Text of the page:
Secretary of State Rex Tillerson said Oct. 15 that the U.S. will work within the existing Iran nuclear deal to address what the Trump administration maintains are flaws in the multilateral pact.
"Let's see if we cannot address the flaws in the agreement, stay within the agreement working with other signatories, working with our European friends and allies within the agreement," Tillerson said during an interview on CNN's "State of the Union" on Oct. 15. "But that may come in a secondary agreement as well."
Asked whether he agrees with Secretary of Defense James Mattis who reportedly said staying in the deal was in the best interests of the U.S., Tillerson said: "I do agree with that and I think the president does as well."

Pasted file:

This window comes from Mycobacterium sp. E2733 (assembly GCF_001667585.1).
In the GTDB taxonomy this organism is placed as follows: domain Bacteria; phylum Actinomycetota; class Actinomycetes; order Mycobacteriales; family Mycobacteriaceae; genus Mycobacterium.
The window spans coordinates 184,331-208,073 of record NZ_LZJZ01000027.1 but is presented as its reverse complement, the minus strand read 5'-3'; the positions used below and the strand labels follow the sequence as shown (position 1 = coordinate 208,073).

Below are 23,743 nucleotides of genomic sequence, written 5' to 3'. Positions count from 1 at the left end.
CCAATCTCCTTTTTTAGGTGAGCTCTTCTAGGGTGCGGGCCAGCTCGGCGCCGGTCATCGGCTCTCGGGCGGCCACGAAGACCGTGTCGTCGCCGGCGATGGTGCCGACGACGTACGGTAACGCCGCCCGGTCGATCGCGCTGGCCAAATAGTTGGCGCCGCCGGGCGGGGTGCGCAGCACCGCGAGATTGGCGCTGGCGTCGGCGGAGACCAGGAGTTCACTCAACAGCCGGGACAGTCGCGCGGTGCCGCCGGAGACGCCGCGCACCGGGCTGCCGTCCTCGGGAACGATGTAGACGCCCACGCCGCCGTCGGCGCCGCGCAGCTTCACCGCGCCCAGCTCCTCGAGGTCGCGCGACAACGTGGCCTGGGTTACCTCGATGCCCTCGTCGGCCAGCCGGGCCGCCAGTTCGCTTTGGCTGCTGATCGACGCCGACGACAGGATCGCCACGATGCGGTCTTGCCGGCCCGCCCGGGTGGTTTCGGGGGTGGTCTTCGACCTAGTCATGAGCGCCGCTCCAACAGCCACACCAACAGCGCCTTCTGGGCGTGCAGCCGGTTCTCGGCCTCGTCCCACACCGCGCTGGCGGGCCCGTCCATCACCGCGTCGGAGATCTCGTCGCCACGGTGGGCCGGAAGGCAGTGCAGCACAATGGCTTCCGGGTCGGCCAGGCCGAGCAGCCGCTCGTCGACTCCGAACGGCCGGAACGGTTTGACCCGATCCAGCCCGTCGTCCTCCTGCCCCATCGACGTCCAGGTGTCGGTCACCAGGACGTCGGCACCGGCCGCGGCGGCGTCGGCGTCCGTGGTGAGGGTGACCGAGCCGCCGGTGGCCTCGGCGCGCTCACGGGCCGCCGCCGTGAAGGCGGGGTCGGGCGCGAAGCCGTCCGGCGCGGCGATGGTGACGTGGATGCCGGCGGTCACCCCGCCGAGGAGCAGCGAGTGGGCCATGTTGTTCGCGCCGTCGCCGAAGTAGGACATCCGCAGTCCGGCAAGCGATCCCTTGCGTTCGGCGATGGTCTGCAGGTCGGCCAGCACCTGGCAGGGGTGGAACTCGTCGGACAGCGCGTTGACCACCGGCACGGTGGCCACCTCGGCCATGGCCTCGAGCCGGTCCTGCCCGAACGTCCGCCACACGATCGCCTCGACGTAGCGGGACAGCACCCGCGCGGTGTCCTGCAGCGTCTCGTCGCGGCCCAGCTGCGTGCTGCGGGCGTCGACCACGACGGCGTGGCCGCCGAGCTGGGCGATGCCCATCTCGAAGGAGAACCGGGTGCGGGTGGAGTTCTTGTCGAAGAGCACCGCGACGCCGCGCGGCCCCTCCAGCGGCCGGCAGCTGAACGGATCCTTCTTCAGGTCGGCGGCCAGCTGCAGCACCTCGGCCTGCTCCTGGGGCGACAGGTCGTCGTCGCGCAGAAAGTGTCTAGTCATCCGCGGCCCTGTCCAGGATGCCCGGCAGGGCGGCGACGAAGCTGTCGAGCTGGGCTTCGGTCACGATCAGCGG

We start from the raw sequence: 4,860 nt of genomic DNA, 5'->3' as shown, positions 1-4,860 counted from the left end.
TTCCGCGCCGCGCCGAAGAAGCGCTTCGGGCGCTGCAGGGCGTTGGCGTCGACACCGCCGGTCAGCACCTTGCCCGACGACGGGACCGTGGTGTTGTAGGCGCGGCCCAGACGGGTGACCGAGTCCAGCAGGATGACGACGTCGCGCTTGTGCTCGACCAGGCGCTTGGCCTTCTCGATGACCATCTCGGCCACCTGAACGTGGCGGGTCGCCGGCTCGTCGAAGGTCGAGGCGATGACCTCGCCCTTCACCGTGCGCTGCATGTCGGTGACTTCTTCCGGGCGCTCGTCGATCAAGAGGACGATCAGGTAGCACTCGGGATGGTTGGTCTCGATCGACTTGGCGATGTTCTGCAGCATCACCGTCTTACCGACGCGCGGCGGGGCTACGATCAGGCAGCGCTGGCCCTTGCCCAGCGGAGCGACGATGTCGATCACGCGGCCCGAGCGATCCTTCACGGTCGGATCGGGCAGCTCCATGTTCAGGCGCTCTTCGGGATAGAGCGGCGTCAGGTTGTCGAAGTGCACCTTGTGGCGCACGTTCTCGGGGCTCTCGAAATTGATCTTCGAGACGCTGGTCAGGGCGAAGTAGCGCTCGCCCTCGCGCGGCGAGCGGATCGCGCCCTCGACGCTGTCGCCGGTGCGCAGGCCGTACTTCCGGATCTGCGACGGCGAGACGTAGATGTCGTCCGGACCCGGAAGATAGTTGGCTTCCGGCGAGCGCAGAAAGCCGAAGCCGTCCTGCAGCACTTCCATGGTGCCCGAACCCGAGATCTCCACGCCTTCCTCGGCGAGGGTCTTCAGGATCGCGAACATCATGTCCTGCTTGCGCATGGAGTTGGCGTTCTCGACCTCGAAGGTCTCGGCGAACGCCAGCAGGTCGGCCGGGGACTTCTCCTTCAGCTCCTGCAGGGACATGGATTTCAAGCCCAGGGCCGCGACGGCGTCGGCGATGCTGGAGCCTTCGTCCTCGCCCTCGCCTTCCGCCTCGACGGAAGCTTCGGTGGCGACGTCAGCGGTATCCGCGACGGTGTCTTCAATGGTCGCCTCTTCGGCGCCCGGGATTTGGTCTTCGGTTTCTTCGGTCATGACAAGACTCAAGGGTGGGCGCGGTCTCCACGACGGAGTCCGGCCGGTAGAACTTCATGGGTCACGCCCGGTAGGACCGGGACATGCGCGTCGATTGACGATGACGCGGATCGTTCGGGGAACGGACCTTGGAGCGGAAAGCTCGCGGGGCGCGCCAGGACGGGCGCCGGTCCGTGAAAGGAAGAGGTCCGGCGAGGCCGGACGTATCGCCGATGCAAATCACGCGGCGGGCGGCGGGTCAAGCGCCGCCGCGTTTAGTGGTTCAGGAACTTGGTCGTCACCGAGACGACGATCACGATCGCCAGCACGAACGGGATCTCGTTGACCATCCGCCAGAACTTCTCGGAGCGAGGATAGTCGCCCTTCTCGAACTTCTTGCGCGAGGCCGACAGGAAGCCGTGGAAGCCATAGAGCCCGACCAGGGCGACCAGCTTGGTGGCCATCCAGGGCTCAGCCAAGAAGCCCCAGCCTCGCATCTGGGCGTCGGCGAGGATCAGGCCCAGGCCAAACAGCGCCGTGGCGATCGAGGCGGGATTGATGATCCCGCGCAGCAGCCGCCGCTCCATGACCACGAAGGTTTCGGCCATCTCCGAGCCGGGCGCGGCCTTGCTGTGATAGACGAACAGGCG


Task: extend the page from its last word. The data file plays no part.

Tillerson's comments came on the heels of President Donald Trump declaration Oct. 13 that the U.S. would not certify Iran's compliance with the 2015 pact and a warning that he might terminate the deal if it is not strengthened. While Trump stopped short of withdrawing the U.S. from the pact, his actions drew a sharp rebuke from Iranian leaders and concerns from European leaders who vowed to stand by the deal.
Trump's new approach, outlined in a speech, marked a shift in U.S. policy toward Iran, as the administration seeks to take a more aggressive stance against Iran's ballistic missile programs and its support for extremest groups in the Middle East.
"We want to take the agreement as it exists today, fully enforce that agreement, be very demanding of Iran's compliance under the agreement and then begin the process of addressing these flaws that we see around the absence of addressing [Iran's] ballistic missiles, for example, and the concern we have around the sunset provisions, this phaseout of this agreement," Tillerson said.